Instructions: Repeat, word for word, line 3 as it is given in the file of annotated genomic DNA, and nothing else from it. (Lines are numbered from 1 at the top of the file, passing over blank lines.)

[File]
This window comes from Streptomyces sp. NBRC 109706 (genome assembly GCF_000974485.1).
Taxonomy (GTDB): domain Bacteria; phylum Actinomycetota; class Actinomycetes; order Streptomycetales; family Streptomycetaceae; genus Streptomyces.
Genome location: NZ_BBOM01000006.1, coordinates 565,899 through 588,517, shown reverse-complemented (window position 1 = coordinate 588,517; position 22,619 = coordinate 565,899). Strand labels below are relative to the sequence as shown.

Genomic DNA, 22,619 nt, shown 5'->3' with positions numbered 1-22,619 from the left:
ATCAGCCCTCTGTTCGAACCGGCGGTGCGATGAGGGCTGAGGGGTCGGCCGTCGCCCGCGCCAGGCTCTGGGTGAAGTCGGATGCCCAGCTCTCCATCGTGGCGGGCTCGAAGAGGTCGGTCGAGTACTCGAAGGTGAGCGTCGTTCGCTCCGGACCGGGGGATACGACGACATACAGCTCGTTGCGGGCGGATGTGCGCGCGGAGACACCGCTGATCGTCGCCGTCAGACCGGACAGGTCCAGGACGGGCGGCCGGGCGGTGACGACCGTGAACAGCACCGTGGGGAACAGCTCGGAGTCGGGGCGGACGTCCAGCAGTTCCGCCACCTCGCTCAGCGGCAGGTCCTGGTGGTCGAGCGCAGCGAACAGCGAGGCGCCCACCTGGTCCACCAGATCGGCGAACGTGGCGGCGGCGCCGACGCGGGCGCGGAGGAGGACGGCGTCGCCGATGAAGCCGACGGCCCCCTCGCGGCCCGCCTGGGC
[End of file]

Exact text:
Genome location: NZ_BBOM01000006.1, coordinates 565,899 through 588,517, shown reverse-complemented (window position 1 = coordinate 588,517; position 22,619 = coordinate 565,899). Strand labels below are relative to the sequence as shown.